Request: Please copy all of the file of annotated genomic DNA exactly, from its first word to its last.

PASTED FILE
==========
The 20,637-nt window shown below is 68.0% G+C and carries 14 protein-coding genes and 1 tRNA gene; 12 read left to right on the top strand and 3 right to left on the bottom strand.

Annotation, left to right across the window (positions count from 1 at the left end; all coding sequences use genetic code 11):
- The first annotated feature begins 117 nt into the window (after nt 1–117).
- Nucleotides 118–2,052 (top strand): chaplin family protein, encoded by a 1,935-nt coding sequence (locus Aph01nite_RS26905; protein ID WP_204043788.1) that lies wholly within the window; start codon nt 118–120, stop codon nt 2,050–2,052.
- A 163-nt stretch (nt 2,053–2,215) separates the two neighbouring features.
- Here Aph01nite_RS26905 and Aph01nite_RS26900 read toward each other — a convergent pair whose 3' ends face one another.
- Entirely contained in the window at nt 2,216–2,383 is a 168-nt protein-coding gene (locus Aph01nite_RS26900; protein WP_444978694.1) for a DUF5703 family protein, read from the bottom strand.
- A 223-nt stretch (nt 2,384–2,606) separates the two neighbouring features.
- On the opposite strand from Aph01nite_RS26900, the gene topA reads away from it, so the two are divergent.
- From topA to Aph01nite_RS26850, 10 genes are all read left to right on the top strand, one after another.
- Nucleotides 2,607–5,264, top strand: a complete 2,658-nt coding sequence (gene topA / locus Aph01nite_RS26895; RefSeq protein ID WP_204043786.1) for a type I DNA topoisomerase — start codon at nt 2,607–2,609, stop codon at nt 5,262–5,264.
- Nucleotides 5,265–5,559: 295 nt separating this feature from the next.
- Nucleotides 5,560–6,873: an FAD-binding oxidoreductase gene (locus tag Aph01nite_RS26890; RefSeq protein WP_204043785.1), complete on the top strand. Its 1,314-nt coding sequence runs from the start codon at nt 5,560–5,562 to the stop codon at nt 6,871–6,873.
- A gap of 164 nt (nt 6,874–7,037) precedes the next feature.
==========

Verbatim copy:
The 20,637-nt window shown below is 68.0% G+C and carries 14 protein-coding genes and 1 tRNA gene; 12 read left to right on the top strand and 3 right to left on the bottom strand.

Annotation, left to right across the window (positions count from 1 at the left end; all coding sequences use genetic code 11):
- The first annotated feature begins 117 nt into the window (after nt 1–117).
- Nucleotides 118–2,052 (top strand): chaplin family protein, encoded by a 1,935-nt coding sequence (locus Aph01nite_RS26905; protein ID WP_204043788.1) that lies wholly within the window; start codon nt 118–120, stop codon nt 2,050–2,052.
- A 163-nt stretch (nt 2,053–2,215) separates the two neighbouring features.
- Here Aph01nite_RS26905 and Aph01nite_RS26900 read toward each other — a convergent pair whose 3' ends face one another.
- Entirely contained in the window at nt 2,216–2,383 is a 168-nt protein-coding gene (locus Aph01nite_RS26900; protein WP_444978694.1) for a DUF5703 family protein, read from the bottom strand.
- A 223-nt stretch (nt 2,384–2,606) separates the two neighbouring features.
- On the opposite strand from Aph01nite_RS26900, the gene topA reads away from it, so the two are divergent.
- From topA to Aph01nite_RS26850, 10 genes are all read left to right on the top strand, one after another.
- Nucleotides 2,607–5,264, top strand: a complete 2,658-nt coding sequence (gene topA / locus Aph01nite_RS26895; RefSeq protein ID WP_204043786.1) for a type I DNA topoisomerase — start codon at nt 2,607–2,609, stop codon at nt 5,262–5,264.
- Nucleotides 5,265–5,559: 295 nt separating this feature from the next.
- Nucleotides 5,560–6,873: an FAD-binding oxidoreductase gene (locus tag Aph01nite_RS26890; RefSeq protein WP_204043785.1), complete on the top strand. Its 1,314-nt coding sequence runs from the start codon at nt 5,560–5,562 to the stop codon at nt 6,871–6,873.
- A gap of 164 nt (nt 6,874–7,037) precedes the next feature.